way back they stop over at Dakar, Senegal for refueling, continuing their journey to Viracopos, Brazil and thereafter to Santiago de Chile. In addition, they fly on domestic Brazilian
A wet leased MD-11F complements the freighter network, mainly used to provide extra lift on some key routes and as a standby aircraft in case of traffic disruptions, airport congestions, strikes
or also for accomplishing charter missions.
New intercontinental routes
Meanwhile, the carrier has announced that they will add Lisbon, Rome, Tel Aviv and Boston to their network in 2018. “Evaluation of these routes included a cargo perspective and we are very
confident about their potential,” states Andrés. “As a matter of fact we analyzed potential rates together with the cargo flows that we can expect both on a point-to-point and connecting basis.”
He went on to say: “We are in the process of building the set-up needed for conducting the business successfully.” He adds to this that if cargo does not perform it could lead to a gap relative
to management’s overall route calculations.
Including the four new destinations standing on the 2018 schedule, the airline group will then offer services to 144 cities in 27 countries.
According to available financial and performance data, the group achieved an operating income of US$244 million in Q3 of 2017, up a remarkable 60.2 percentage points in a year-on-year comparison.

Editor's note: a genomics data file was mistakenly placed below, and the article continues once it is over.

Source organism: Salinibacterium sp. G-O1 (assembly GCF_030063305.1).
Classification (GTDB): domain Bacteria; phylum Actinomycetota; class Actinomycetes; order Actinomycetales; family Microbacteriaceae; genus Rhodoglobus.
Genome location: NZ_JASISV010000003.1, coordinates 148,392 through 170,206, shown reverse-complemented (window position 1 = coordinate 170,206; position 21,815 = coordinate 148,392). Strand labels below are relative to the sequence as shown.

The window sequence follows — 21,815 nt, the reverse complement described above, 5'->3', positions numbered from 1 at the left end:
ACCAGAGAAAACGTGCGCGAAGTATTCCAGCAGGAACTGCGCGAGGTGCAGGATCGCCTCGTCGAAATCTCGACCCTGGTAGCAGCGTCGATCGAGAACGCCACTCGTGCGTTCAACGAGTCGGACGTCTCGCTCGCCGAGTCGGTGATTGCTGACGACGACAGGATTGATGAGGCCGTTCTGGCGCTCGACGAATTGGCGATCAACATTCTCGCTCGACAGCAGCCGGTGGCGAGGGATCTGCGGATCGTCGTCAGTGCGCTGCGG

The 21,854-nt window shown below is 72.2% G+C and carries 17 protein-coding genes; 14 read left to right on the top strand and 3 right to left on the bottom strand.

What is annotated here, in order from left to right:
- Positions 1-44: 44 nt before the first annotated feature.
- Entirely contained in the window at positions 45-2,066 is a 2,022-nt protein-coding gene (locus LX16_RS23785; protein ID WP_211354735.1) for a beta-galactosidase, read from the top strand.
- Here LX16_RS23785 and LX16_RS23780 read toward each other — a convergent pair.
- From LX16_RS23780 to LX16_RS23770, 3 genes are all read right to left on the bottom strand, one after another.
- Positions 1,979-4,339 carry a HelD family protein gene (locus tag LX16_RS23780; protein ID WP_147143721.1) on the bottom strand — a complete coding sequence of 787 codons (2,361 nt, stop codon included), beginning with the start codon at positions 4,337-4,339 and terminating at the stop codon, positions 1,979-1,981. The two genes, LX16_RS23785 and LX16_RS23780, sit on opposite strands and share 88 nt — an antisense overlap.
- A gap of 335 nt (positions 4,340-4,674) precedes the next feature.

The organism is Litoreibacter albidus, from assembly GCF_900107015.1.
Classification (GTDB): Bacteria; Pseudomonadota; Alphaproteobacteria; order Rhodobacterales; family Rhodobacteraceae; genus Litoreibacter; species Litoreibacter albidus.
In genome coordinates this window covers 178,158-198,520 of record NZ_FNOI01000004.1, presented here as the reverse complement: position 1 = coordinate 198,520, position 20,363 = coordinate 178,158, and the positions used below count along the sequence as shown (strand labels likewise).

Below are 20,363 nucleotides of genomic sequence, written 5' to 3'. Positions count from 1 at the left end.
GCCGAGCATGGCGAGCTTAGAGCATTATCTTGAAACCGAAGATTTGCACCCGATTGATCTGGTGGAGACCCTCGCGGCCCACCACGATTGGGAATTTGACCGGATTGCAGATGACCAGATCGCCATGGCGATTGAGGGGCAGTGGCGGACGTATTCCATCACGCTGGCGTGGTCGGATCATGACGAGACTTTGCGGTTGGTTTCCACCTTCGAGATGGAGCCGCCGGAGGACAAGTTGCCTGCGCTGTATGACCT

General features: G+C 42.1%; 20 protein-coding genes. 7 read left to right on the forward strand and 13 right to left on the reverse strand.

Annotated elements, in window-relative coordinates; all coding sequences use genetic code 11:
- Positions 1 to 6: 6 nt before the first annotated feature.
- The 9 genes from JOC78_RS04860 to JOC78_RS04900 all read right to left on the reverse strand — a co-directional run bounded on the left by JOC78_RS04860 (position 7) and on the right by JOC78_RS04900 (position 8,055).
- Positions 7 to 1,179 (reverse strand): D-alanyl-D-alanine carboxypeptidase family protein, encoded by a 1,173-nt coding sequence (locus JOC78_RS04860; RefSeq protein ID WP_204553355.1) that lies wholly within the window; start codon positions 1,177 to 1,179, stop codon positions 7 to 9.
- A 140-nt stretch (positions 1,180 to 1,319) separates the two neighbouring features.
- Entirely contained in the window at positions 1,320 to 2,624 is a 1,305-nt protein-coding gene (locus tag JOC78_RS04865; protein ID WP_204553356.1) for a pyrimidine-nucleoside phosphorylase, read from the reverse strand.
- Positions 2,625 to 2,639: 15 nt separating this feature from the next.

The operating margin reached 9.2%, an increase of 3.2 percent compared to 6.0% on the same period last year.
Positive traffic and financial indicators
The cargo division accounted for 10.3 percent of total operating revenues (+2.5 percent y-o-y). Main drivers of the ongoing upswing were the Brazilian import market that has recovered remarkably
after 19 consecutive quarters of decline, and the thriving exports of vegetables, flowers and other perishables along the Pacific Rim stretching from Chile to Colombia. “Currently, our freighter
fleet is fully utilized, with the aircraft operating on average 15 hours,” says Andrés. But the load factor, standing at 54.2 percent, although 4.6 percentage points up to Q3 2016, is still to be
improved. “While aggregate cargo metrics showed a slightly positive trend in the third quarter, we are more satisfied by the way we achieved that result: we increased belly load factors while
drastically right sizing our asset base. Leveraging the right kind of capacity with an efficient, fully utilized fleet is a key objective of ours and we are having success doing so.”
Concerning the recently announced joint business agreement between LATAM, American Airlines and the IAG Group that includes both passenger and cargo, most countries served by the airlines have
approved the getting-together of the oneworld trio meanwhile. Only exception so far is Chile, but there are signs that the regulator may soon decide on the pact. Andrés says that LATAM Cargo is
working with both American and IAG in their respective agreements on fine-tuning the cargo framework so that the specs can be implemented as soon as possible.